Hesperian student / (Lincoln [Neb.]) 1872-1885, May 01, 1873, Image 1

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    HHi ' ff (7-? H ft uyRARY L' II
HHt 1 it , WrN J) I -J LINCOLN. NEHKASKA ' V V f
HH k vAo i tNVy V -J'" X 1
Hesperian I Studeni
i tO I,. 2.
Z'nlvcrsUy or
Qui aion Iro licit. Doilolt.
The Good Time Coming.
"'1imi whiskey rlnp have cono up;
"N lien no more bond nru ilinwn up;
Whim folk theft pod. don't pawn up;
When ti;:unboiite eetitfo to HUiah up,
Ami Vnnderhllt to liueli up
'l'lu folk., llmt ho limy lauJt up
Tim road to wealth, wo're nearlng, then,
"Tho Oooil TIiuo Comln:."
Whim firearm nro tncked up;
When no more e.ye.1 urn blacked up,
Awl mguos no loimar crocked up:
When tlio lad Jury mmlo tip;
Wlitin fiery debt U paid up,
And pwd men Join to aid up
The. poor or nil thu world, wu'ru lienr,
'TIio.OoimI Tlmu Coming."
When the lut "reel" If wound up;
And point of doctrine hound up;
When tunia of concord hoiuiiI up;
"When iiiIUp thenipelies don't ptiek up;
When ho mid lrl don", clliitiu up,
urol."(ilil Nick" up,
n. be) oud u doubt will he,
od Time Cciiniiiy."'
IiliraI Jlconouiy.
tject of Political Economy is
mil properly diviilcil into many
only be tin Al'mul a B, but there must also
be ownership or property in the thing or
things desired to bo exchanged: other,
wise no legitimate transfer can be made.
An action of exchange is also necessary
to 11 x Value. Though there may be n
prospective exchange of commodities be
tween certain parties and even a contract
made to aid the same, yet no value can
properly be said to attach to any of the
tilings about to be exchanged until they
have actually parsed from one person to
tne other: inUil A, or It, can say", this
thing is mine: it has cost me such an a
mount. Perhaps we can best study Value
throuuh the term service I mean one
service as exchanged for another. If, by
this means we can show that value i al
ways and everywhere the same thing; is
always and everywhere the relation of
mutual purchase estaldiedi-wjen two
services by th&r cxohdngiS't ho great atunu
bliug block is removed and we ee thii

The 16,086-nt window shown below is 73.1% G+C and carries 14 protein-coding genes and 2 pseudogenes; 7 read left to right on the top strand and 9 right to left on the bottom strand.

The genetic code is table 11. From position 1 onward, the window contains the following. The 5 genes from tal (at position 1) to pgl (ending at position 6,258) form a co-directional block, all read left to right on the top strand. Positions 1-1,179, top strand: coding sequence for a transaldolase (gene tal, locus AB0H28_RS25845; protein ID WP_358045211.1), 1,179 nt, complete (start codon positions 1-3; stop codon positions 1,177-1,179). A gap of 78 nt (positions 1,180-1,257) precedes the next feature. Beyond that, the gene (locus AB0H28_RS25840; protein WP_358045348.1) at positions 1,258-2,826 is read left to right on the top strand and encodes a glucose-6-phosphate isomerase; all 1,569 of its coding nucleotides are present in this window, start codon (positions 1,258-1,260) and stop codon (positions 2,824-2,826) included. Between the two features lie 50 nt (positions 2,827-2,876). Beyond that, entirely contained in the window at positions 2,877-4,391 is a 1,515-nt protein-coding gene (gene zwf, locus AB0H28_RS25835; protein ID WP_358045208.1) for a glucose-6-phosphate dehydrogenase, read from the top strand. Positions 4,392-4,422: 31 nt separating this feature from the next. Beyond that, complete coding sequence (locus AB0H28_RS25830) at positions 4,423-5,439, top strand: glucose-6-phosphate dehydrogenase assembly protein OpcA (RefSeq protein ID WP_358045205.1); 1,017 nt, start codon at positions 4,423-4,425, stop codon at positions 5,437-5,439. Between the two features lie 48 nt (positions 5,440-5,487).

science of Political Economy inlTs sim
plicity. And this I think is not dilllcult
to show. The lawyer -serves his lient
and is serveK in turn. Tlie doctor serves
his putlcnf and receives his service. So,
competition is increased and market, val
ue i said to rise. If, on the contrary, de
nial 1 is sluggish, supply remaining the
sanp there Is a desire to dispose of stock
on (and and market value tends to sink.
Thisnmu is true of supply. With this
im .Tl'ect analysis of Value I leave the
suji :t for the present and will have more
to ! y upon the dill'erent phases of Politi
cal ieonoiny in the' future.' 1).
I. (From thu Geruiiiu
cNew Years night,
s window and look
of jltrl'u
A. Kcw Years Night.
(From thu Geruiiiu of Itichtur.) .
an ld man stood
ked with a glance
dispair up to the' immovable,
ii'jl'.ding heaven and down on thu still,
pditj white earth on which, now, there
wdsiio one so iovlcss and sleepless as he.
Fprhis grave stood close by him, .it was
eo ed on'y by the snow of age, not by
thai erdnreof youth, and he brought with
liiit out oT luwhole rich life, nothing but
erris, sins aiidleseases,".,a wasted body?,
a dsolntc soul, a heart lull ol poison and
an Id age lull of repentance. The hap
py-fays; of his youth returned tu-tlay, tisl
putrcs, and brought him back again. 'to
features raised up, and by means of Vk
superstition which on New Ycar'a Jg
sees gliosis amMuluro events, it was J
last changed into a living' yputlr. Jjfc
could look no longer, he cohered his eyes,
:i thousand burning tears sticamptj, down
and fell upon the snow. In Accents
scarcely audible he sighed disconsolately
"Oh days of my youth return, return"
And they did return. It had, only 'Hecn.,,
a horrible dream. Ho was yet a' JtKlrt.
but his errors had been a radUyLaBPti. Jit,
Y ' K
m mi
thanked God that he yet hi
could turn from the degrading
vice and return to the sunny path
leads to the laud of hut vests.
with him young reader, if thou a
hou aiij Va"c"Jr'
lest I'tlcaiu$Ur ty.
mir iii tlio saiiii! Minliil null Inst ImR tlrmi
become at somu future time thy reajlty, ,v,f
lor it thou llnullv, lull ot anguish, ciy
"Ik-turn oh beautiful youth" Uiqii it
not return again. , V.
KdiicaKikH and 'Aecomi
The men who gnuluatc? from
Uo not go through Ulbcoasiructin
tl.ul uenionstrutini' nrolicuis m
will perhaps be of greater inter-
mine exhatihtlvu discussion of
tlie )lit alone.
As a basis from '. liicit to argue these
(luostjons, I derine Political Economy, as,
"The Science of Exchanges or Value."
"When Adam Smith taught Political Econ
omy in the University yf Glasgow, he re
garded it as a branch of Moral Philoso
phy, and classified it among "those politi
cal aiid social relations which a if founded
on expediency. and which tend to iucrcabc
the prosperity and power of the state."
Util expediency and moral obligation or
di3' are so decidedly distinct that, it is
not worth proving llial Political Economy
is no part of Moral Philosophy at all; un
less, we accept the theory that self-interest
and expediency arc Hie motives to all
human action.
I begin with the first named topic, i.e.
Value. 1 dclino the value of any econom
ic quantity, to bo "any other economic
quantity for which it can be exchanged,"
a definition which stands the severest
test and divers all auomolous cases.
"Wo find this term value, troublesome
and dilllcult to comprehend because it is